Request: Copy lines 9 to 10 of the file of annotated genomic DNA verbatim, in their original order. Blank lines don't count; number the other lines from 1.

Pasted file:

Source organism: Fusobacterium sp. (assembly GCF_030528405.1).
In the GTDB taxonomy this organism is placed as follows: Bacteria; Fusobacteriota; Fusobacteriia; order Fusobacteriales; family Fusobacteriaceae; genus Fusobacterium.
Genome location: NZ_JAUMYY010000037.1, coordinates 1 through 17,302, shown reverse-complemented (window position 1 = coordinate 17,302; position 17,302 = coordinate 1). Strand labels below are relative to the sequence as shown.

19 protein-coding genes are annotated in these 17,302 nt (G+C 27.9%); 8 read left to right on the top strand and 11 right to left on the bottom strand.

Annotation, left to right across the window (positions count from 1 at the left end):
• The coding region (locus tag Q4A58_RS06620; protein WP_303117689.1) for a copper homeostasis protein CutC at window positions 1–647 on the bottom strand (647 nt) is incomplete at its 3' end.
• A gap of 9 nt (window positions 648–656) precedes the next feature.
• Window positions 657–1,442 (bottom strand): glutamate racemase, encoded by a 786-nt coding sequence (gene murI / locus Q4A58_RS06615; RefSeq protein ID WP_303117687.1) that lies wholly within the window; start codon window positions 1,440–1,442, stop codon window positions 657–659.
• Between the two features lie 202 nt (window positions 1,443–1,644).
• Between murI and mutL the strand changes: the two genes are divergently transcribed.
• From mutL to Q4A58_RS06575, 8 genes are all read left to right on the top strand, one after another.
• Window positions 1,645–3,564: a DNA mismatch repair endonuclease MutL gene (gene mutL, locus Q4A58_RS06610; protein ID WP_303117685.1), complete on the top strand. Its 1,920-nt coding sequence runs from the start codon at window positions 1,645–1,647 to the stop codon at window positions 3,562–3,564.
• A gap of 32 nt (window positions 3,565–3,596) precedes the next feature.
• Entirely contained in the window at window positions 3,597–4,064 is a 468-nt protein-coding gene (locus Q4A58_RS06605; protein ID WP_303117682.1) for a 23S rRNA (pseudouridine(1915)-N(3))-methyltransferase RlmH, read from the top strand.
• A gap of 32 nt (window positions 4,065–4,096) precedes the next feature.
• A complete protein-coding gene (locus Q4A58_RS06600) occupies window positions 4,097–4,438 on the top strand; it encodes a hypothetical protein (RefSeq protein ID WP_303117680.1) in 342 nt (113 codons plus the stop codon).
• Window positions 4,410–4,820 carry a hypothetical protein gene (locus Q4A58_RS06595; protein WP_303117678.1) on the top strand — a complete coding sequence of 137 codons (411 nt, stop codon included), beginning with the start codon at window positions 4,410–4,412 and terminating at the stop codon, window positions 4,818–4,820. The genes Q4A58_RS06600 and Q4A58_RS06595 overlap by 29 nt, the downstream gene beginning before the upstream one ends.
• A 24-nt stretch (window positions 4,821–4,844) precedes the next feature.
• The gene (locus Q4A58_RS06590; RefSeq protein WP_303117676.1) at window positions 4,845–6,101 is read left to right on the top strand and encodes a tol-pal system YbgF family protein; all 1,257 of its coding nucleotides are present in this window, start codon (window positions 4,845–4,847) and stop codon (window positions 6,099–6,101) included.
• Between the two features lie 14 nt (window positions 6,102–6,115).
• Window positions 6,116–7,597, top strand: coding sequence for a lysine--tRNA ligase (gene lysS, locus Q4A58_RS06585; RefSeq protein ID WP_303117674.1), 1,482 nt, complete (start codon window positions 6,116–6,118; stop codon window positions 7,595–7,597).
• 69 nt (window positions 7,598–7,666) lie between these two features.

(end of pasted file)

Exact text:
• Between the two features lie 202 nt (window positions 1,443–1,644).
• Between murI and mutL the strand changes: the two genes are divergently transcribed.